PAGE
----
No kidding

samples at Haley's Goat Farm in Pescadero

samples at Haley's Goat Farm in Pescadero

I learned my lesson about being hesitant about trying sheep cheese, and eagerly jumped in with both feet to try goat cheese.  I was ready to be impressed, and was not disappointed.  Goat cheese, with the fresh kind also known as chevre, is made from goat milk.  Goat cheese comes in a wide variety of forms, although the most common is a soft, easily spread cheese.  Goat cheese can also be made in hard aged varieties as well as semi firm cheeses like feta. Goat cheese is especially common in the Middle East, Africa, and some Mediterranean countries, where the hardy goat thrive, and cows are not to be found.

Goat cheese is distinctive due to the tangy flavor of goat milk. Sometimes this flavor is very strong and some consumers find it disagreeable. In some cases, the flavor is sought after, and some dairies are well known for producing particularly goaty cheese.  Hormones cause the strong flavor, which can be reduced if lactating nanny goats are separated from the billies (male).  Like all animal products, goat milk is heavily influenced by what the goats consume. Because goats have hardy digestive systems (they eat shoes don’t they?) they tend to favor bitter plants that cows would turn up their noises at, and consequently that diet impacts the taste of the milk, giving it the sharp tanginess so often associated with it.

Goat milk has some advantages on cow’s milk, it is more similar to human milk in makeup.  It is higher in fat content, but its fat particles are smaller than cow milk and sheep milk making it easier to digest.  As a result, it is often used by those who are young, ill, or have a low tolerance to cows milk.  Goat milk and cheese are preferred over cow milk and cheese in most of the world, with the Western countries having a preference for cow milk cheeses.  Because goat cheese is often made in areas where refrigeration is limited, aged goat cheeses are often heavily treated with salt to prevent decay, which is why you frequently find the cheese bathing in a salty brine, and why goat cheese is frequently associated with the salty flavor imparted by the brine – feta is the perfect example.

Goat cheese has been made for thousands of years, and was probably one of the earliest made dairy products. In the most simple form, goat cheese is made by warming goat milk, mixing it with rennet to curdle, and then draining and pressing the curds. Soft goat cheeses are made in kitchens all over the world, with cooks hanging bundles of cheesecloth filled with curds for several days to drain and cure.  If the cheese is to be aged, it is often brined so that it will form a rind, and then stored in a cool cheese cave for several months to cure.  For the fresh cheeses, remember this is a seasonal cheese as goats only have kids in the fall and spring, and consequently do not lactate year round.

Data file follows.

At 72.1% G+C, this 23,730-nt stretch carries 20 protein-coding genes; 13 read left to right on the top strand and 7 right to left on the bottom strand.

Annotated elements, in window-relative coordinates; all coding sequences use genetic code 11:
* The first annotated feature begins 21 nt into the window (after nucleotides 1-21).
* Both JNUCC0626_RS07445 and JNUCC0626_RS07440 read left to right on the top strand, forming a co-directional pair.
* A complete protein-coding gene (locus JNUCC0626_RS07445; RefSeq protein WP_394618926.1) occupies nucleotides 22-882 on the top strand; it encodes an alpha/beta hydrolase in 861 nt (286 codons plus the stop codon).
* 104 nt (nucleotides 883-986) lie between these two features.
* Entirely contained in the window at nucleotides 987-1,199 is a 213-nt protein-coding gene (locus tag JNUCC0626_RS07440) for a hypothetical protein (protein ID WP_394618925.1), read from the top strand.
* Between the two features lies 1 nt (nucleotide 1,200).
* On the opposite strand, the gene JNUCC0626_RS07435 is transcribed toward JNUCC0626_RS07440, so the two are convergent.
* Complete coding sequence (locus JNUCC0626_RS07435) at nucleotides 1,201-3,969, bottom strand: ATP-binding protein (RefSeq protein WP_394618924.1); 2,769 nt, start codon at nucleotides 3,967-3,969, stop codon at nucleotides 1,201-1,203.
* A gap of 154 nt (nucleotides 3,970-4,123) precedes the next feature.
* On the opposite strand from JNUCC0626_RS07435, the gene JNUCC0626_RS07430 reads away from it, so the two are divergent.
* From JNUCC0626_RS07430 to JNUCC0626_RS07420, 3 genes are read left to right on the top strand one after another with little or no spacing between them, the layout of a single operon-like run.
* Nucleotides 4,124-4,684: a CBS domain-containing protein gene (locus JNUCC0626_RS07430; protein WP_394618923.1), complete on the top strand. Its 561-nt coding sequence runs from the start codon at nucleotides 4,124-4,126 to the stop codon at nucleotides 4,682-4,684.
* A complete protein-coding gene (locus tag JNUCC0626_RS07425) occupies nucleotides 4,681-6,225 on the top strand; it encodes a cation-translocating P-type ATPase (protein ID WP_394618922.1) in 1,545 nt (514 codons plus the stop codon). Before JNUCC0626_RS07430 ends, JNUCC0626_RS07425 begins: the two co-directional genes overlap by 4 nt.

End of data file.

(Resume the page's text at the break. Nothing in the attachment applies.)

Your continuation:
Primer on goat cheeses by country  – this is by no means a complete list, but it should be enough to give you ideas.


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France makes a lot of goat’s milk cheeses, mostly in the Loire Valley and Poitou, where goats are said to have been brought by the Moors in the 8th century.

Banon is a cheese that has been made since the Roman era in norther Provence.  The cheese is wrapped in chestnut leaves and tied with straw.    It is creamy with a full fruity and woody flavor.
Broccui is similar to ricotta and is considered the national food of Corsica.It is the only AOC cheese made with whey.
Chabis is similar to Epoisses and hails from Bourgogne.  It is washed once a week in Chablis which gives it a wine taste and a distinctive smell.
Couronne Lochoise is a cheese shaped like a wheel that hails from the Loire valley.
Crottin de Chavignol (largest produced goat cheese AOC) is about the most famous cheese of the Loire Valley.  Its been made since the 16th century in Chavignol near Sancerre.  The color of its rind ranges from ivory to black.Pélardon
Picodon is a soft cheese made in the Rhone River Valley.
Pouligny Saint-Pierre has been made in central France since the 19th century.  It sometimes goes by the nicknames:  Eiffel Tower or Pyramid because of its shape and the golden brown exterior flecked with grey-blue mold.